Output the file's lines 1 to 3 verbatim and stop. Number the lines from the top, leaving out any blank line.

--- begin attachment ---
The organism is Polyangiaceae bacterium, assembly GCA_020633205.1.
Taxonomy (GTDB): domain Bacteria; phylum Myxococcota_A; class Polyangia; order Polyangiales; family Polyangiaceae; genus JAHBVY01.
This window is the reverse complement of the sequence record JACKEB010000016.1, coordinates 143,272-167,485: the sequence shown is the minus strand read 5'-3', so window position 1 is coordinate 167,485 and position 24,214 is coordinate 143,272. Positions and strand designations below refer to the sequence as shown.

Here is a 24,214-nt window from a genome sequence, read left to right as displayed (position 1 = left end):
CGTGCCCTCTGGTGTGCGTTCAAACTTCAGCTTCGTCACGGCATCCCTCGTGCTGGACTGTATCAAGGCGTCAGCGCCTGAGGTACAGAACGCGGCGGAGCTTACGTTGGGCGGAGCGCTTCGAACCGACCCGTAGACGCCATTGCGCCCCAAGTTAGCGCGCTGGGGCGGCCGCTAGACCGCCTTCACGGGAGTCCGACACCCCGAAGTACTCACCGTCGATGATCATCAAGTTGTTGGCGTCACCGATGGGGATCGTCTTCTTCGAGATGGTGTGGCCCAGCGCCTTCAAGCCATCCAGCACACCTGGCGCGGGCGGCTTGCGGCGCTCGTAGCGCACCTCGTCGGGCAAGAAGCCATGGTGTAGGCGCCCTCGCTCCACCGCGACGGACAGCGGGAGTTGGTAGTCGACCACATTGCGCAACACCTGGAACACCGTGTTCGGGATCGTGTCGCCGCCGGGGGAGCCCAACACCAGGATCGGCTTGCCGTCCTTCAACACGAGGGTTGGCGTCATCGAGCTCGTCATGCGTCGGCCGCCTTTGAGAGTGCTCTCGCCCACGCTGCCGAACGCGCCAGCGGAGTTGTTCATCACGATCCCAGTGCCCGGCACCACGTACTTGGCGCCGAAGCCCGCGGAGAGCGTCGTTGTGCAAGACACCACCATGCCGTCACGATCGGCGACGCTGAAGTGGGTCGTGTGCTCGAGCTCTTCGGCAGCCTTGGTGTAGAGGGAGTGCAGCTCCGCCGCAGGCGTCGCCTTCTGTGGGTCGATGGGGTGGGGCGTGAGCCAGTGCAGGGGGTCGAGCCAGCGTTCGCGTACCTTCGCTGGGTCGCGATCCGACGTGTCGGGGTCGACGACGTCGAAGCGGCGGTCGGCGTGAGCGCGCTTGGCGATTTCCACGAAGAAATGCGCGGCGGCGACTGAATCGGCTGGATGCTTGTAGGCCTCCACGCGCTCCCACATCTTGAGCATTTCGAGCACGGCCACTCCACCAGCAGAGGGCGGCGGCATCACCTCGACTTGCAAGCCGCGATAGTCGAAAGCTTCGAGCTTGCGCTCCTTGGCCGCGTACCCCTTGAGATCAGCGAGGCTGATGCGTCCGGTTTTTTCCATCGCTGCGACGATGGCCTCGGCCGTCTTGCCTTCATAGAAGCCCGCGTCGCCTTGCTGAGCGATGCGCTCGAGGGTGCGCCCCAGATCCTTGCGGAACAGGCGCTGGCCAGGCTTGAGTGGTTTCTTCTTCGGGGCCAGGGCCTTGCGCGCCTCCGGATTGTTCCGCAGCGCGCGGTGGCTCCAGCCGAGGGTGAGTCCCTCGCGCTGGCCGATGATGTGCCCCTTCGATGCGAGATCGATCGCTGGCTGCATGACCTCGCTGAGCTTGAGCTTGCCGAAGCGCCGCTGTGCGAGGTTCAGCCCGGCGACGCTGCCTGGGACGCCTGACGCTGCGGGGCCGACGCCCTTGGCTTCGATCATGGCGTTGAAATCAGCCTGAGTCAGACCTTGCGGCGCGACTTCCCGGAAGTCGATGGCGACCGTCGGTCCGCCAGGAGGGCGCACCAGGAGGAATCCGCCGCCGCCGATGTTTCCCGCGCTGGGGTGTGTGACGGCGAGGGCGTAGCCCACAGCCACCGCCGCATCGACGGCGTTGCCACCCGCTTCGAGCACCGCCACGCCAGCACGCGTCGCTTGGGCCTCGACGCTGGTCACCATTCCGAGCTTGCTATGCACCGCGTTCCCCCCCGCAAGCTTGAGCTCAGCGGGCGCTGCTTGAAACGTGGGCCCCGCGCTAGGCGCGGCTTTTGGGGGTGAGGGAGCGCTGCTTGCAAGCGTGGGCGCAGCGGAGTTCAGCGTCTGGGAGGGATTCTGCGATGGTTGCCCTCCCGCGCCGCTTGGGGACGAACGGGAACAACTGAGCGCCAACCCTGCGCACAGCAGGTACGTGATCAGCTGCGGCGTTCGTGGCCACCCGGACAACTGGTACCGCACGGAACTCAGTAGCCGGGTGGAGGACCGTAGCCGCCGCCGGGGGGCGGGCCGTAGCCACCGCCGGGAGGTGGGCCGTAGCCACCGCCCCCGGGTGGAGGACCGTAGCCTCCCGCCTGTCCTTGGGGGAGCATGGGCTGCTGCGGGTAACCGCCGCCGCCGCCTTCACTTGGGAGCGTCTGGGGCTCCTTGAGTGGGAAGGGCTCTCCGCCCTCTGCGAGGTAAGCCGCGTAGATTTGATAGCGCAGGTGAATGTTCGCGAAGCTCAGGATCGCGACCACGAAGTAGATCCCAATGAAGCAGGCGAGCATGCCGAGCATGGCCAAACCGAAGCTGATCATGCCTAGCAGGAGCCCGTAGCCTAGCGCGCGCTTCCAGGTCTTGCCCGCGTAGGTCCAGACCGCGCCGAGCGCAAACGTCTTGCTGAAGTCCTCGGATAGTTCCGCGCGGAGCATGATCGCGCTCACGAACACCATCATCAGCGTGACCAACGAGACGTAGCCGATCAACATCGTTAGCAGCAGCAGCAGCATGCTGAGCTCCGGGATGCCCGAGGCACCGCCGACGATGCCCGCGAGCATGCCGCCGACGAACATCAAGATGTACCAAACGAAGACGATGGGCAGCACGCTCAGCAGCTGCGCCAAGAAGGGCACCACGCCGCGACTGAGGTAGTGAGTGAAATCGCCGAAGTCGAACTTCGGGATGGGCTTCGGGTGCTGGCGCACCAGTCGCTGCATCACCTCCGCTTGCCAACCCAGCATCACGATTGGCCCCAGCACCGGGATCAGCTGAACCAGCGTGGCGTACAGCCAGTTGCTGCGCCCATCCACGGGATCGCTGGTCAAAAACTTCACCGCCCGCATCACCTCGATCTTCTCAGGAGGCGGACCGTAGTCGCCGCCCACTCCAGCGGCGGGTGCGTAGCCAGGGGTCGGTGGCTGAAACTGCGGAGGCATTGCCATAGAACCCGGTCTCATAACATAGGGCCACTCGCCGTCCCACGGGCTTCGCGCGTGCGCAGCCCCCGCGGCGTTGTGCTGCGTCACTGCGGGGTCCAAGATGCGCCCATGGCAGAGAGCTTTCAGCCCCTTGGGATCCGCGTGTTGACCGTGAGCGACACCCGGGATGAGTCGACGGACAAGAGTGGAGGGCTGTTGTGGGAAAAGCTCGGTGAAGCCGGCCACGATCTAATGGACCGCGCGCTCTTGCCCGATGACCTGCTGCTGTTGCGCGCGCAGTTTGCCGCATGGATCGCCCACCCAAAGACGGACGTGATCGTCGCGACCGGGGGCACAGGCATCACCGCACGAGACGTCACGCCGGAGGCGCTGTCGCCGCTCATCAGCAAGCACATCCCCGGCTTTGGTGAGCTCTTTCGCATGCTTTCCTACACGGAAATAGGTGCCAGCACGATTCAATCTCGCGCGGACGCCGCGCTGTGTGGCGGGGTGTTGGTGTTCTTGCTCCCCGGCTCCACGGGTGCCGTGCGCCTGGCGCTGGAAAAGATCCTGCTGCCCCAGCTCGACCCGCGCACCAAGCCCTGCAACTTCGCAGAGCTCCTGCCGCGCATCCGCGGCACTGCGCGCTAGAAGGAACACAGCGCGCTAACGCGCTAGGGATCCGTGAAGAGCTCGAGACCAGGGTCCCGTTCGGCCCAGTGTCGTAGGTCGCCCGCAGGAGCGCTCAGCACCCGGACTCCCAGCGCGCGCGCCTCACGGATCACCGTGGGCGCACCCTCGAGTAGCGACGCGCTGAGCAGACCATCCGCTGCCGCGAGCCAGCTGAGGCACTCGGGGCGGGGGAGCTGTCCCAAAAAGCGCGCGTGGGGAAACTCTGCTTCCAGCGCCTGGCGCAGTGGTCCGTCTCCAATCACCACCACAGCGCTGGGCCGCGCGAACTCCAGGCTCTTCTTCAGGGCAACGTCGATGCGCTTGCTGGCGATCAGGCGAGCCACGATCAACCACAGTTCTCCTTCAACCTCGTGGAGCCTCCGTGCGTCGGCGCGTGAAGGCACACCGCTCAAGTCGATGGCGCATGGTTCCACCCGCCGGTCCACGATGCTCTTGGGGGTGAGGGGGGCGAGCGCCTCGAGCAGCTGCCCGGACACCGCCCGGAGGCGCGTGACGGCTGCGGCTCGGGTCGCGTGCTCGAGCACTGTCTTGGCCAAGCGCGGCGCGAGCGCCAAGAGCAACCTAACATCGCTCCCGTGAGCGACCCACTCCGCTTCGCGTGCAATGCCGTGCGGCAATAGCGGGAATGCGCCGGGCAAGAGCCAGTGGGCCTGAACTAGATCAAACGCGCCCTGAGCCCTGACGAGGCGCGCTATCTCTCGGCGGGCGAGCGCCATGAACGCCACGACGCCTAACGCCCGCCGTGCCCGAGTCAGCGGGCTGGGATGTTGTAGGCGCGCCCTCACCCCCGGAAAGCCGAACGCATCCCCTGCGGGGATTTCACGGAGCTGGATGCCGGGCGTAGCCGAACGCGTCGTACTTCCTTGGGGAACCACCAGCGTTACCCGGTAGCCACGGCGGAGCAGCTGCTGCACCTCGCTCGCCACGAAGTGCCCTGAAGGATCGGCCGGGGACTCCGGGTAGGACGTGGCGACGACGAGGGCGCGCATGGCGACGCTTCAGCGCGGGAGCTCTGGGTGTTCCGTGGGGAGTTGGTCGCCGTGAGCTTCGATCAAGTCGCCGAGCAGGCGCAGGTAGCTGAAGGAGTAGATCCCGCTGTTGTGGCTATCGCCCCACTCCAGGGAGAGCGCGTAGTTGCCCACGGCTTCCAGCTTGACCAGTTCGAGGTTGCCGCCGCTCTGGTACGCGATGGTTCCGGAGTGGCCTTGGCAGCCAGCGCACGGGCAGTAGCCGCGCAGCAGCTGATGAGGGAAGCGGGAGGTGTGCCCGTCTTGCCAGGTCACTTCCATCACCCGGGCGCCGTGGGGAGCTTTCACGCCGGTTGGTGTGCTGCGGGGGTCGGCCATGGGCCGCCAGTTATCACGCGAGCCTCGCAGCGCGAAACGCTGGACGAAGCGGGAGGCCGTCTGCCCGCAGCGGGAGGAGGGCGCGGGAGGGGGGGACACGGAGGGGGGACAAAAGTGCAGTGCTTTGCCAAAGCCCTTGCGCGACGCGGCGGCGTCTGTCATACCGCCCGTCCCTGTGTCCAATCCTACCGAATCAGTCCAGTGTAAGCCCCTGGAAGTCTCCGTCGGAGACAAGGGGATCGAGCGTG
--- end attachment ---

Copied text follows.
The organism is Polyangiaceae bacterium, assembly GCA_020633205.1.
Taxonomy (GTDB): domain Bacteria; phylum Myxococcota_A; class Polyangia; order Polyangiales; family Polyangiaceae; genus JAHBVY01.
This window is the reverse complement of the sequence record JACKEB010000016.1, coordinates 143,272-167,485: the sequence shown is the minus strand read 5'-3', so window position 1 is coordinate 167,485 and position 24,214 is coordinate 143,272. Positions and strand designations below refer to the sequence as shown.